Most of the other spiders have two claws on each of their feet. But the orb-weaver family has an additional claw that helps them weave the complex design of their webs.

The most distinguishing characteristic of garden spiders is that it has black and yellow markings that look like spots or bands spread across their abdomen.

These colors are standard on the female garden spider, with a white or gray front part of its body known as the cephalothorax.

Aside from that, female garden spiders are bigger than their male counterparts. Male garden spiders have a dull brown color with a thinner and smaller abdomen.

In addition, the female spiders are about 0.75 to 1.1 inches long, while the male spiders are 0.20 to 0.35 inches long. Garden spiders have eight legs, four pairs on each side, and many tiny eyes.

As the female spiders are enormous and have more bright colors, they are easily and commonly noticed in nature as compared to male spiders.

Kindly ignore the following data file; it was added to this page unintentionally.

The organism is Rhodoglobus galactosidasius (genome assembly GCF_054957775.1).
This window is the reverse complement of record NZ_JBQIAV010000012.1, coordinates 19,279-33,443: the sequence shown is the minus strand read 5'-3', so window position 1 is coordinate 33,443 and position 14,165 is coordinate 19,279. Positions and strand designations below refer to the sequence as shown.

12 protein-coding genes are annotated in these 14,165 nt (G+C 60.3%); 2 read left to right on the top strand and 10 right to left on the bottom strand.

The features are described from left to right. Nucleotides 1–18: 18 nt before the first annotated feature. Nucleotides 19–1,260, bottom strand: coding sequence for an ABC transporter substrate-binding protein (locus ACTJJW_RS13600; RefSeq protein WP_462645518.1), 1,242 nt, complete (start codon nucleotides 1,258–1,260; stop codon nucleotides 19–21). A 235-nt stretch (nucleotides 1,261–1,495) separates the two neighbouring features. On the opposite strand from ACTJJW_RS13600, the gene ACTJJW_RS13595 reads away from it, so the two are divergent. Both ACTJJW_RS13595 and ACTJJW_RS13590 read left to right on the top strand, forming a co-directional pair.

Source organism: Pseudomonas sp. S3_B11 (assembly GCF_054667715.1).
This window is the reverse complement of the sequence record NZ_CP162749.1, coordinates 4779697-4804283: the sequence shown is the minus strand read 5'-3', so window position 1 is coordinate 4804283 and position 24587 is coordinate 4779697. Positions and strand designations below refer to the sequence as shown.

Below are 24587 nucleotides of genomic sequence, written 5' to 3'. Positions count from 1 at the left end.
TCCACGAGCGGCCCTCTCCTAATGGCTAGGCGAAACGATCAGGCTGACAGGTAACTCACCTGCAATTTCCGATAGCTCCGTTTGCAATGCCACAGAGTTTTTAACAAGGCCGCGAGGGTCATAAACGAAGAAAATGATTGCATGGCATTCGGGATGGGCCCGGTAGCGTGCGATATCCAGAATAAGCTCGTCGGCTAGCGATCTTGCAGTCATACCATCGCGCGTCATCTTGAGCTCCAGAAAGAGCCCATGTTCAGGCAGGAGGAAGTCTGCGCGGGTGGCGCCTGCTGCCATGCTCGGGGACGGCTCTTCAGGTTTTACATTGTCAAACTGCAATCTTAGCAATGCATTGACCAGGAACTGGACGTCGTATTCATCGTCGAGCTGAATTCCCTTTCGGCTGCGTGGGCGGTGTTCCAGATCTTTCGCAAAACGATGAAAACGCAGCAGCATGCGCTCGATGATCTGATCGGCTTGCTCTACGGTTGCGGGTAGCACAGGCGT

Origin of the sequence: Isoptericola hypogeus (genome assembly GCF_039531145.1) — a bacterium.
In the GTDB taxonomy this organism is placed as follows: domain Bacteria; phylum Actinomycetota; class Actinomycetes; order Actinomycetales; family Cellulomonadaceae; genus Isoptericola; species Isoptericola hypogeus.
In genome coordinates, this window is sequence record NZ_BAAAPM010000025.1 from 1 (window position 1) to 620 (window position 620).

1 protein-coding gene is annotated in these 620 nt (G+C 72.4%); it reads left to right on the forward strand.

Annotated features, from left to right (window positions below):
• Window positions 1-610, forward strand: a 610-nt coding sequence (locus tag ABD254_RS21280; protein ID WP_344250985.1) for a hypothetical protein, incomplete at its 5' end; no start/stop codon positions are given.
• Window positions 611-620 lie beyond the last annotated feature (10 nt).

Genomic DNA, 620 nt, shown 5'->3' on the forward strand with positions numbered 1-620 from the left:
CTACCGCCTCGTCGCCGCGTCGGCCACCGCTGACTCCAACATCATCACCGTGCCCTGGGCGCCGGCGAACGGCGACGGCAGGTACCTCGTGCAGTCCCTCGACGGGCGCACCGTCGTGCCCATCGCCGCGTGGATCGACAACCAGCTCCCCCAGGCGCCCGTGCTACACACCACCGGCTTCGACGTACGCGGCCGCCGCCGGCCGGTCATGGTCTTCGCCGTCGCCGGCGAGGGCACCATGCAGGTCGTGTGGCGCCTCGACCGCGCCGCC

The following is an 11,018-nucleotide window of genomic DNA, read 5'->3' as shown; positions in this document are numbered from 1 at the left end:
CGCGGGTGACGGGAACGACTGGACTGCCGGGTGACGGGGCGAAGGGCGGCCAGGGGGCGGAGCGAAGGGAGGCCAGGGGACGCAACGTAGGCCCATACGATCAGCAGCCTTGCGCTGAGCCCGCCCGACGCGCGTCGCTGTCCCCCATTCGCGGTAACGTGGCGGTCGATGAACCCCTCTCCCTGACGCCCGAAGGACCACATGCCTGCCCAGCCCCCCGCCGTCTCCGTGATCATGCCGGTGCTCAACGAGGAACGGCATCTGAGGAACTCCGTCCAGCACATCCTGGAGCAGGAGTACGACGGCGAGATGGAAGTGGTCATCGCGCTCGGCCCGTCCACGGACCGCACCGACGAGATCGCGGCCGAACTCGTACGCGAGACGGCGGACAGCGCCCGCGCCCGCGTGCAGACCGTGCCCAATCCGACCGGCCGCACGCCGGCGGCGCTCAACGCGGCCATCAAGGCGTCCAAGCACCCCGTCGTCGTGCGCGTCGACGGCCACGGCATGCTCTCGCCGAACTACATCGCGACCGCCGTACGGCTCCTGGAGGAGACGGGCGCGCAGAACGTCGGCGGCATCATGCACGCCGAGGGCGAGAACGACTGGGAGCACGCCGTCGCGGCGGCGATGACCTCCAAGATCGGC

Are These Spiders Dangerous?

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Garden spiders are pretty large and form giant webs. This is one of the primary reasons why they look so threatening and scary.

No matter how huge and scary they look, they are entirely harmless. In addition, garden spiders don't bite unless you capture or provoke them.

The most damage a garden spider bite poison can cause is swelling and redness at the bite site.

Additionally, garden spiders are most dangerous to the insects in your garden. These spiders make large circular webs to trap all kinds of insects in them.

Insects like grasshoppers, moths, bees, wasps, or any other flying insect that may get caught in the orb web, become the source of food for these spiders.

Aside from that, garden spiders don't usually bite humans. They don't show aggressive behavior towards humans unless they feel threatened.